Packing Lunches for School-Age Kids

Janis Hunter,
Home & Garden Information Center

When school starts back in the fall, parents face the dilemma of what to pack in their child’s lunch box. A child’s lunch should be a well-balanced selection of healthy foods and beverages that won’t spoil by lunchtime. It also should be fun, easy to prepare and easy to eat within their lunch break, which is usually 20 minutes or less.

A peanut butter and jelly sandwich is a nutritious lunch, but kids get tired of eating it everyday. When a child helps decide what to pack and assists in the preparation of their meal, they are more willing to try new foods that are nutritious and healthy.

A sandwich is a popular lunch box item, but a young child can eat only half a sandwich. In general, a whole sandwich is usually too much food for most boys under eight years old and girls under 11 years old. Other good lunch choices include: raw vegetable pieces (e.g. baby carrots, cherry tomatoes, slices cucumbers, celery, red or green bell peppers); crackers; low-fat cheese slices or cubes; string cheese; whole fruit; individual containers of low-fat pudding, and oatmeal-raisin cookies.

Use USDA’s MyPlate as your guide for building a healthy lunch. MyPlate calls for filling half a plate with vegetables and fruits and dividing the other half of the plate between grains and lean protein foods. Complete the meal with a serving of dairy, such as a glass of fat-free or low-fat milk. If your child’s lunch beverage is100% fruit juice or plain water occasionally, then pack some cheese or yogurt as a source of calcium. A soft drink is not a good beverage choice, because it contains a lot of calories but no nutrients.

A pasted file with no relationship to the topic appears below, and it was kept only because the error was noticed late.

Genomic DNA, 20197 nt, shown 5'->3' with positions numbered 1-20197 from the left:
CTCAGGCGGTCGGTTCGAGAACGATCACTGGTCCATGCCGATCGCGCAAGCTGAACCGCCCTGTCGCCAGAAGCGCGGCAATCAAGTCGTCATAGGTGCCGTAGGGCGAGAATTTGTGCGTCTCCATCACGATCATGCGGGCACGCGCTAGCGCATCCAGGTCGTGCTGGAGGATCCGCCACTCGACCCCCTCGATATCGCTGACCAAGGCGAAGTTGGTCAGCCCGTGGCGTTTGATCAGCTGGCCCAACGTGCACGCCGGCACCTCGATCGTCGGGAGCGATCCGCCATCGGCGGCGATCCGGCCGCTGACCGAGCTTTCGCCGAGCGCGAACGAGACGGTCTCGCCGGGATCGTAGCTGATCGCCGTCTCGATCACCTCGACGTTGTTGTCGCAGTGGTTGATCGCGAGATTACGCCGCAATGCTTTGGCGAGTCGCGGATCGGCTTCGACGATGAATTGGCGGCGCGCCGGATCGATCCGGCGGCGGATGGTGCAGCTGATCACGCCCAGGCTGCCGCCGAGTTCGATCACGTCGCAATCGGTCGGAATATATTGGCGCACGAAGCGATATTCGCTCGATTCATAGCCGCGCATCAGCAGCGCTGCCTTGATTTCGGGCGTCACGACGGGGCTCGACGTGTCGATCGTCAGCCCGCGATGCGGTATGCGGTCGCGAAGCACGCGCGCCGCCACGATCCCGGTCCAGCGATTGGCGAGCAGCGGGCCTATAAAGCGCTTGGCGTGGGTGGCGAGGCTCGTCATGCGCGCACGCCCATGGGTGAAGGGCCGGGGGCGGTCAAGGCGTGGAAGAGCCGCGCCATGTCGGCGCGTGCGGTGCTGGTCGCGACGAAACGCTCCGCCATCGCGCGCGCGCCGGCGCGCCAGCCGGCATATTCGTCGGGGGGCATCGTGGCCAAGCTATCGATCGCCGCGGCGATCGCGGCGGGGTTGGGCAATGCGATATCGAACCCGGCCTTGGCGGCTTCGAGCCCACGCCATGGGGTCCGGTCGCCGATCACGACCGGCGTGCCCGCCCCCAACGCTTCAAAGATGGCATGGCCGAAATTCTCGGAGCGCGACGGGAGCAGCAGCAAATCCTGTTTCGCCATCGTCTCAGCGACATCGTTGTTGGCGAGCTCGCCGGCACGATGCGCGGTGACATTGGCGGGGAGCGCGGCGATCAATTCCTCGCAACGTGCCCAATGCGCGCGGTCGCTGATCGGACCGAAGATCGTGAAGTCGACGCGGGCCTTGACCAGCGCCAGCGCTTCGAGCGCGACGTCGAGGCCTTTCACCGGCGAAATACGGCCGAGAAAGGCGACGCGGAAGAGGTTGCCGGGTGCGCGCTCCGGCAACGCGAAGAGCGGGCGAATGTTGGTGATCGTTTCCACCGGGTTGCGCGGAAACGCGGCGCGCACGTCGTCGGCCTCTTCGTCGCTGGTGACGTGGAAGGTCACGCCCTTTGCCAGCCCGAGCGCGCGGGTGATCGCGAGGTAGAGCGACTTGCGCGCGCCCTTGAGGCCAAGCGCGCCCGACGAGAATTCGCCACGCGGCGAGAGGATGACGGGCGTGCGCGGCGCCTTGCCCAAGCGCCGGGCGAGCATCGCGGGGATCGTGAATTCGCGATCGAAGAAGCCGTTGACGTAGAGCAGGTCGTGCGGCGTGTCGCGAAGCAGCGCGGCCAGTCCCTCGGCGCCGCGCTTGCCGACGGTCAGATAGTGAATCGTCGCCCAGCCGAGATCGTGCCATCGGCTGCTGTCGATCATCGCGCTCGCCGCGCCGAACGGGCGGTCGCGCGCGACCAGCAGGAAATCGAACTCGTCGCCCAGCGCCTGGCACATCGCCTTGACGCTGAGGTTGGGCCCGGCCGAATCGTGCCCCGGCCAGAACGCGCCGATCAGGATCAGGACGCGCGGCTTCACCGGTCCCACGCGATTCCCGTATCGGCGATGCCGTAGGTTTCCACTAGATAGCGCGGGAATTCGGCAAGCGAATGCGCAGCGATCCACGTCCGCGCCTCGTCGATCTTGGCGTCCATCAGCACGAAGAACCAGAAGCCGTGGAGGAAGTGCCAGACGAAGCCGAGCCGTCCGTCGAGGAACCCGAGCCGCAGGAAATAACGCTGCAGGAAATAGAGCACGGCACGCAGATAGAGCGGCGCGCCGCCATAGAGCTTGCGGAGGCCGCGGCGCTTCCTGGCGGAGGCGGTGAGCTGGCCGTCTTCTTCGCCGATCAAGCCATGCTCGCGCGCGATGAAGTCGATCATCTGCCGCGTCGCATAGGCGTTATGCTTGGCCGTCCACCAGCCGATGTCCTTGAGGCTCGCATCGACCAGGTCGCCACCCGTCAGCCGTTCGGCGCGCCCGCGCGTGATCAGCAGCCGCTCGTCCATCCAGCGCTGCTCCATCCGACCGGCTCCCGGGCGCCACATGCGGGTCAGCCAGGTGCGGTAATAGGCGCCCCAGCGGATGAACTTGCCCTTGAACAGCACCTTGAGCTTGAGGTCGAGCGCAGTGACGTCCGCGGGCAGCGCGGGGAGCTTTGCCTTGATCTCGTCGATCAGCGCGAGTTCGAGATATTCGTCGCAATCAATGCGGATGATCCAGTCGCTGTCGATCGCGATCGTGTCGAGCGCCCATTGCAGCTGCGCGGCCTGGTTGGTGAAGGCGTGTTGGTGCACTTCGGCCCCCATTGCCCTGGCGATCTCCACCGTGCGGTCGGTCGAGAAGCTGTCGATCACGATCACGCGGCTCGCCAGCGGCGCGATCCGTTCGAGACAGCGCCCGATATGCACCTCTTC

Prepackaged lunches are convenient, but they are more expensive and often higher in fat, sugar and calories than meals prepared at home. Pack your own portion-controlled meals that are healthier, tastier, fresher and cheaper.

To reduce morning stress, decide on lunch menus for an entire week. Stock your kitchen with all the necessary ingredients, reusable containers, zip lock bags, plastic spoons and forks, and freezer packs to keep foods and beverages cold and safe.

Refer to HGIC 4114, Packing Lunches for School-Age Kids for kid-friendly lunch ideas and recipes that liven up brown bag lunches for the entire family so that food doesn’t end up in the trash can. HGIC 4246, Packing Lunches for Work or School contains more time-saving tips for packing appetizing, low-cost lunches.

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